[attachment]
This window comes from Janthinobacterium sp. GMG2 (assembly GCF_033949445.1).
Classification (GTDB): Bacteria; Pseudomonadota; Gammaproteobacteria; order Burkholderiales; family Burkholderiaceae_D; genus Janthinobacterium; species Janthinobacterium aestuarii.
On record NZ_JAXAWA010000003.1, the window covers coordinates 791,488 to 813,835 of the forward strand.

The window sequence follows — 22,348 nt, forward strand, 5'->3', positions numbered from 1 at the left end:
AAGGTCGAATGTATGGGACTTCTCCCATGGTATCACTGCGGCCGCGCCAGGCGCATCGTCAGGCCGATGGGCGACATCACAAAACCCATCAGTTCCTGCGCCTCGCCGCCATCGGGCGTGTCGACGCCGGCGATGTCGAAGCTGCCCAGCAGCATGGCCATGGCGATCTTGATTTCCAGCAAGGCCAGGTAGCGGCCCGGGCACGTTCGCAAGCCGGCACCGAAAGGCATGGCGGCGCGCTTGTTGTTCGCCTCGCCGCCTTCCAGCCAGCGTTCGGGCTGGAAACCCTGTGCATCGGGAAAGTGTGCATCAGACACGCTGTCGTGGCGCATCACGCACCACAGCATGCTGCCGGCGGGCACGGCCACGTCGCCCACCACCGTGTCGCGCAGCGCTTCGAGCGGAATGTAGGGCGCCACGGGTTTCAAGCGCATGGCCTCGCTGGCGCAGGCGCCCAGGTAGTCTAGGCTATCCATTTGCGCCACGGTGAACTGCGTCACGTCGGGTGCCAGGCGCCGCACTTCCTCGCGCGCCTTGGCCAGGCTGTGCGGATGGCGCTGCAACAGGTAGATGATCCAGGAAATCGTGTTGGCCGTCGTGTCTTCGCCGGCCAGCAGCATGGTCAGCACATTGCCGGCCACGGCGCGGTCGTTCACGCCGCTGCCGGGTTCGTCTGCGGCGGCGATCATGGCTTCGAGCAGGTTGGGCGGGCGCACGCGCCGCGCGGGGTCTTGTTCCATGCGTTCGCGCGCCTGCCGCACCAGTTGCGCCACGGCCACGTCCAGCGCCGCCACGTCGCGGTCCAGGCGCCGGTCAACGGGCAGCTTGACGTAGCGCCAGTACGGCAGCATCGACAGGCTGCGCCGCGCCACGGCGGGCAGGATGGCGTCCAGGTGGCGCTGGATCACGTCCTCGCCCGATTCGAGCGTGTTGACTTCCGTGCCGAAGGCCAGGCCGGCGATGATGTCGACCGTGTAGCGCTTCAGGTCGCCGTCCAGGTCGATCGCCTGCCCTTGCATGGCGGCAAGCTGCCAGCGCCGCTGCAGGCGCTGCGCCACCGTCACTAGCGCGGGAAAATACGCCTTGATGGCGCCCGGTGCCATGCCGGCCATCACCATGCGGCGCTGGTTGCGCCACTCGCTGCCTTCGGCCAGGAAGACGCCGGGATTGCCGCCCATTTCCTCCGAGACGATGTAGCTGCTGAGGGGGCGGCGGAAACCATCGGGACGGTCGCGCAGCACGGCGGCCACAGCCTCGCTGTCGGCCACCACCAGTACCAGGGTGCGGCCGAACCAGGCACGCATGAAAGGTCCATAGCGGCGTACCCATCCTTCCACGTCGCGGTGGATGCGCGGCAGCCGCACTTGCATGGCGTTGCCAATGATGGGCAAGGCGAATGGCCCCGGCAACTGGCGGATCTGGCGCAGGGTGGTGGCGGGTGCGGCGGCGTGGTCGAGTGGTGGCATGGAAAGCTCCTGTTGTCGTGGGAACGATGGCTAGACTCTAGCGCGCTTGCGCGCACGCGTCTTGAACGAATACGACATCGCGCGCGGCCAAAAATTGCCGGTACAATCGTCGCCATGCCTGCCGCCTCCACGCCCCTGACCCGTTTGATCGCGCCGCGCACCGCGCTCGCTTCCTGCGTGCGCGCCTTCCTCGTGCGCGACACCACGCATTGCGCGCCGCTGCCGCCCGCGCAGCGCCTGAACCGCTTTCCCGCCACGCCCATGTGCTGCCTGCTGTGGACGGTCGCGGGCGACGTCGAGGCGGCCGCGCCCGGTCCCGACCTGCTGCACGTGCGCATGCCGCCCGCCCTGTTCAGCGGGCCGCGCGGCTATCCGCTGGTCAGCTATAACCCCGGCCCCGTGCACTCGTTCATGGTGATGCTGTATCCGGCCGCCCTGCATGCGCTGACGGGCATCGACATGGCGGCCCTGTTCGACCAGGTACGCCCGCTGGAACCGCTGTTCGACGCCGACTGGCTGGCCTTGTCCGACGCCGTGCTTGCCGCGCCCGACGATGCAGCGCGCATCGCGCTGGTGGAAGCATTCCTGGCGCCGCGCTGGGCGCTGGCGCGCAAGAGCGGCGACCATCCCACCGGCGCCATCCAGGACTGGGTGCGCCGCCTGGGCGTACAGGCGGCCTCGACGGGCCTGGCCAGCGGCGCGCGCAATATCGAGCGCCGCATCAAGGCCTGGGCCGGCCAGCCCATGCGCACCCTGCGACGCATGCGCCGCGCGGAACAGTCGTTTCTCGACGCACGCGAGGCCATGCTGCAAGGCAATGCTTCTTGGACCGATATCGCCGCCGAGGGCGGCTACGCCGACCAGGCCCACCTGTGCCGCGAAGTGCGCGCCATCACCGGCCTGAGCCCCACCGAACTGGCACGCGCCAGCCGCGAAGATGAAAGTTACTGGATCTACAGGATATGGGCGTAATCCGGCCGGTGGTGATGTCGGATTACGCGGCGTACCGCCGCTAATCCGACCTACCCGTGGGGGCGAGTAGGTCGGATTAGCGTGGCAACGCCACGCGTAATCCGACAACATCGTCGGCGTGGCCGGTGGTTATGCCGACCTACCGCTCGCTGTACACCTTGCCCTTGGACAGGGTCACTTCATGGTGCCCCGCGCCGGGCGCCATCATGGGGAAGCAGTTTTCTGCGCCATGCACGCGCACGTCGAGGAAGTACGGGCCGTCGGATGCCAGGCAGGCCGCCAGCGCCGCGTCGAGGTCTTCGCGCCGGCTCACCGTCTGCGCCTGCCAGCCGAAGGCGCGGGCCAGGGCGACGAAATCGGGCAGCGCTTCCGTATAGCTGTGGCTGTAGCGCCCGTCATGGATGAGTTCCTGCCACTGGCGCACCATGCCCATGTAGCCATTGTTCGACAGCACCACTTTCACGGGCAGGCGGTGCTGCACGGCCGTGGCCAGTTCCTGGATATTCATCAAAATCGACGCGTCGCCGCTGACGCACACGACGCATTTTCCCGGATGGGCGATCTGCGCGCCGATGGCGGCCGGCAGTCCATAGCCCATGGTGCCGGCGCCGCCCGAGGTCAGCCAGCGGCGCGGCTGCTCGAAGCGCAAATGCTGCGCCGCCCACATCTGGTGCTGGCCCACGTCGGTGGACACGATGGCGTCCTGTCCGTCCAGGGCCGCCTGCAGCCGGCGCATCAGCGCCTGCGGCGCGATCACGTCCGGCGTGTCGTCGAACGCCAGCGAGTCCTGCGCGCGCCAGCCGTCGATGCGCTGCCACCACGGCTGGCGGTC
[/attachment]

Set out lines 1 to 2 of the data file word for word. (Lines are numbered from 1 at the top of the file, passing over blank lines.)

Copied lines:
This window comes from Janthinobacterium sp. GMG2 (assembly GCF_033949445.1).
Classification (GTDB): Bacteria; Pseudomonadota; Gammaproteobacteria; order Burkholderiales; family Burkholderiaceae_D; genus Janthinobacterium; species Janthinobacterium aestuarii.